Movement Disorders Program at Rhode Island Hospital
Our Movement Disorders Team
The movement disorders team is committed to improving the lives of patients and their families. We take a holistic approach to disease management, employing the expertise of a multidisciplinary team to provide comprehensive care.
Umer Akbar, MD, is a neurologist with expertise in the medical and surgical management of movement disorders. He is co-director of both the Movement Disorders Program and the Deep Brain Stimulation Program at Rhode Island Hospital. He is an assistant professor at The Warren Alpert Medical School of Brown University.
Dr. Akbar’s research interests include diagnosis and management of movement disorders. He is proficient in botulinum toxin injections, deep brain stimulation patient evaluation and selection, intra-operative micro-electrode recording, and post-operative deep brain stimulation programming. He was awarded the Dystonia Medical Research Foundation fellowship grant to study diffusion tensor imaging in dystonia patients undergoing deep brain stimulation. He is a member of the American Academy of Neurology and the Movement Disorders Society.
Wael Asaad, MD, PhD received his undergraduate degree from Amherst College in 1993, then earned a PhD in systems neuroscience from Massachusetts Institute of Technology in 2001, and his MD from Yale University in 2003. Asaad completed a general surgery internship and neurosurgical residency at the Massachusetts General Hospital. During his residency, he undertook additional training in functional neurosurgery. In 2011, he joined the department of neurosurgery at The Warren Alpert Medical School of Brown University.
Asaad's clinical interests include functional neurosurgery for movement disorders and psychiatric disease, traumatic brain injury, and general neurosurgery of the brain and spine.
His basic science interests focus on the ways in which neuronal circuits in the frontal cortex and basal ganglia underlie visual-motor learning, memory and decision-making, and how a better understanding of these might lead to strategies to alleviate the cognitive aspects of psychiatric and neurological diseases, including traumatic brain injury and stroke.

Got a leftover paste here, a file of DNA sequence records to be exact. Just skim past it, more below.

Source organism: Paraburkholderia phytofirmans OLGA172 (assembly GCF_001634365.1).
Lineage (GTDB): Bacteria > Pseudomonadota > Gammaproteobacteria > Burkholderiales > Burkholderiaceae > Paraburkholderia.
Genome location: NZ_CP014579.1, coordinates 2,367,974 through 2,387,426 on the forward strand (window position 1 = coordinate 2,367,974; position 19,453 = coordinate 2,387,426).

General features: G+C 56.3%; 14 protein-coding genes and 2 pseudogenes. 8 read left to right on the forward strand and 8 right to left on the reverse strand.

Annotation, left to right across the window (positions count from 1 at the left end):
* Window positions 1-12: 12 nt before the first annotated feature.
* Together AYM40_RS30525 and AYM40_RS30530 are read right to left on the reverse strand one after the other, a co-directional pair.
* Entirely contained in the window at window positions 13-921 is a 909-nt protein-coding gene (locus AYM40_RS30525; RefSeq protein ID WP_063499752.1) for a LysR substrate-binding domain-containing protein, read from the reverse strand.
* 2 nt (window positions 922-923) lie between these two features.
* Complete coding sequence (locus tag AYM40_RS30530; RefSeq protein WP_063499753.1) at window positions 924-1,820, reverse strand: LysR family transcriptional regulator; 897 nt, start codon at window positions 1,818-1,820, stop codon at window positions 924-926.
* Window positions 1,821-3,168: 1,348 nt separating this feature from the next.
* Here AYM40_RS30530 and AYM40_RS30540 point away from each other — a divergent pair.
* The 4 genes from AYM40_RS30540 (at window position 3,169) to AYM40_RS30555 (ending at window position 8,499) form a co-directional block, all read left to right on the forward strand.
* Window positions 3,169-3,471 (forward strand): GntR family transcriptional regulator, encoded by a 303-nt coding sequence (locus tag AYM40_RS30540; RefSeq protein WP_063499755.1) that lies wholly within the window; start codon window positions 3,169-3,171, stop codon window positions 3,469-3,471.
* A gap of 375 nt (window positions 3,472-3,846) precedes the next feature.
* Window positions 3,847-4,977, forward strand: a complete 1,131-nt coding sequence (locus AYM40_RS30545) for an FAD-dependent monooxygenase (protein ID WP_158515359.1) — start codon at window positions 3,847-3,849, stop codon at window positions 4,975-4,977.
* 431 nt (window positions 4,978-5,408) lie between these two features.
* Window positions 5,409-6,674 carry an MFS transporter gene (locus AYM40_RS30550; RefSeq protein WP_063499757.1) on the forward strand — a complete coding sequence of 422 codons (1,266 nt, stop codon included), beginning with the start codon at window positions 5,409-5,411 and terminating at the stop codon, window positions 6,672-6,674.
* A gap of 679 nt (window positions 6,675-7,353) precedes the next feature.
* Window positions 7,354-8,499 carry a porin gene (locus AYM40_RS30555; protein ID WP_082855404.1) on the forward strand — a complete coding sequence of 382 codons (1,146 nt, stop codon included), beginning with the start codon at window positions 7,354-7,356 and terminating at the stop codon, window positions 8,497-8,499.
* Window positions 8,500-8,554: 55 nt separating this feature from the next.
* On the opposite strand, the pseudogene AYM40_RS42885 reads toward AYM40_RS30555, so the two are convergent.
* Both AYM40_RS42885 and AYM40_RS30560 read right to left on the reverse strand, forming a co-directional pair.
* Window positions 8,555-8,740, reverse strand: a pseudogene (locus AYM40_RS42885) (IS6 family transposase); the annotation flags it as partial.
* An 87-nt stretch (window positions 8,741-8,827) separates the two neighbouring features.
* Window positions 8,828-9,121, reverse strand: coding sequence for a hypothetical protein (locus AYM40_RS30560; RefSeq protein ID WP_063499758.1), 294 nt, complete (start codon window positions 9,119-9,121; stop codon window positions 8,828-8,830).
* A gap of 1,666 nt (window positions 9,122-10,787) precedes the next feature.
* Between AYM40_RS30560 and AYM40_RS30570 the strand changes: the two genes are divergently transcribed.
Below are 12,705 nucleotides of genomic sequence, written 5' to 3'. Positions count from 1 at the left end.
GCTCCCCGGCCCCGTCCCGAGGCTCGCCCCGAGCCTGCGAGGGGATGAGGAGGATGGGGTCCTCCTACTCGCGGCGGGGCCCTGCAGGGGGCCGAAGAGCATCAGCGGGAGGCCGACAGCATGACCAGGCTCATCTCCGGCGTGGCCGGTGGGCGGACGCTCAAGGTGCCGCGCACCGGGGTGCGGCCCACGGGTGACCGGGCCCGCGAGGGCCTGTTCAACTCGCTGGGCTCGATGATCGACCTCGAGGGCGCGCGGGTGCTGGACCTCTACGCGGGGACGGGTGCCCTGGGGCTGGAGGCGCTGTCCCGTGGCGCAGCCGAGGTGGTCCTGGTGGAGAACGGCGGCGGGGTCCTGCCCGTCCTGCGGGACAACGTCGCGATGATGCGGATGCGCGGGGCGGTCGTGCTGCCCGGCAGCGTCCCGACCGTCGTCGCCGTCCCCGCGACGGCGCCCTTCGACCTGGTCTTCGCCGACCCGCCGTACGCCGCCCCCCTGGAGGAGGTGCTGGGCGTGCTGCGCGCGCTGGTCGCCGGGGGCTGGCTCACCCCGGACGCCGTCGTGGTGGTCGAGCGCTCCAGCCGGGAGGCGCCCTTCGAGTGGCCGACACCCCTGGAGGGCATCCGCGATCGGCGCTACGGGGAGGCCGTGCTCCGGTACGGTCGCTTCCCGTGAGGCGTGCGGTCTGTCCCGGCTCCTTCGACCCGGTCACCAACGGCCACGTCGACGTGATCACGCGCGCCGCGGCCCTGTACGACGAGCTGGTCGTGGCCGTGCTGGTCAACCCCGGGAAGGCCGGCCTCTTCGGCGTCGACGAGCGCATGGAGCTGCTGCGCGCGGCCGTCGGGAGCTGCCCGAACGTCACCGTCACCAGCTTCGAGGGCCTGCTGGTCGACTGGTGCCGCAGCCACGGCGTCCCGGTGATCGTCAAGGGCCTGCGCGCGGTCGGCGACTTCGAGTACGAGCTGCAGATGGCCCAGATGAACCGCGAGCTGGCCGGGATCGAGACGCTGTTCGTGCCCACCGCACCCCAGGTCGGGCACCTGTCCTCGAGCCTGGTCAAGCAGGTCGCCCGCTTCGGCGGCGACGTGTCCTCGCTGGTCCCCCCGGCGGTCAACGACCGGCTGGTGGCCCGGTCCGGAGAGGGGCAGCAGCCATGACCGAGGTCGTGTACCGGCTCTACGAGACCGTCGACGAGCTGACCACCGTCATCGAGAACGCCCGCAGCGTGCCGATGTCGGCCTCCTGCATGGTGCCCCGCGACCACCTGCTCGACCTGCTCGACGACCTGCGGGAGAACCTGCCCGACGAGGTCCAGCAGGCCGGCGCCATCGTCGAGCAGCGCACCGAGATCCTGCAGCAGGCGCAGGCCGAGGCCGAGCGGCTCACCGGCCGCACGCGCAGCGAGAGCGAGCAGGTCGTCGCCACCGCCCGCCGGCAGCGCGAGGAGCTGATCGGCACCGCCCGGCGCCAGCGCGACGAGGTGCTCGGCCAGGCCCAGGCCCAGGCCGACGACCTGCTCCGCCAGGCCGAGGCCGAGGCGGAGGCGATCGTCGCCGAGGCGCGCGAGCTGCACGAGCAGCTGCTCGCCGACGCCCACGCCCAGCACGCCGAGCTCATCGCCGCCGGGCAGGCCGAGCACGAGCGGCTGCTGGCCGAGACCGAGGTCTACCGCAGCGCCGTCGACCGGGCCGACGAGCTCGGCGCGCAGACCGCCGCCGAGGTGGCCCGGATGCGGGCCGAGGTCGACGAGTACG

Anelyssa C.F. D’Abreu, MD, is a neurologist at Rhode Island Hospital and an associate professor at The Warren Alpert Medical School of Brown University. She was previously the director of the movement disorders program at Unicamp in Sao Paulo, Brazil. She specializes in movement disorders and speaks English and Portuguese.
Dr. D’Abreu’s work has been published in more than 50 peer-reviewed journals, books and book chapters. Her research interests include Parkinson’s disease, dystonias and spinocerebellar ataxias. She is a member of the Brazilian Academy of Neurology and the International Parkinson and Movement Disorder Society.
Jennifer Davis, PhD is a clinical neuropsychologist and associate professor of psychiatry in The Warren Alpert Medical School of Brown University. She performs neuropsychological evaluations for differential diagnosis and monitoring of memory disorders. Her research interests include the development of interventions for behavioral and cognitive problems in memory disorders, including driving, caregiver burden, and cognition. She also assists the team in the clinical trials program. She received her graduate training at the University of Utah and completed her internship and fellowship training at Brown University.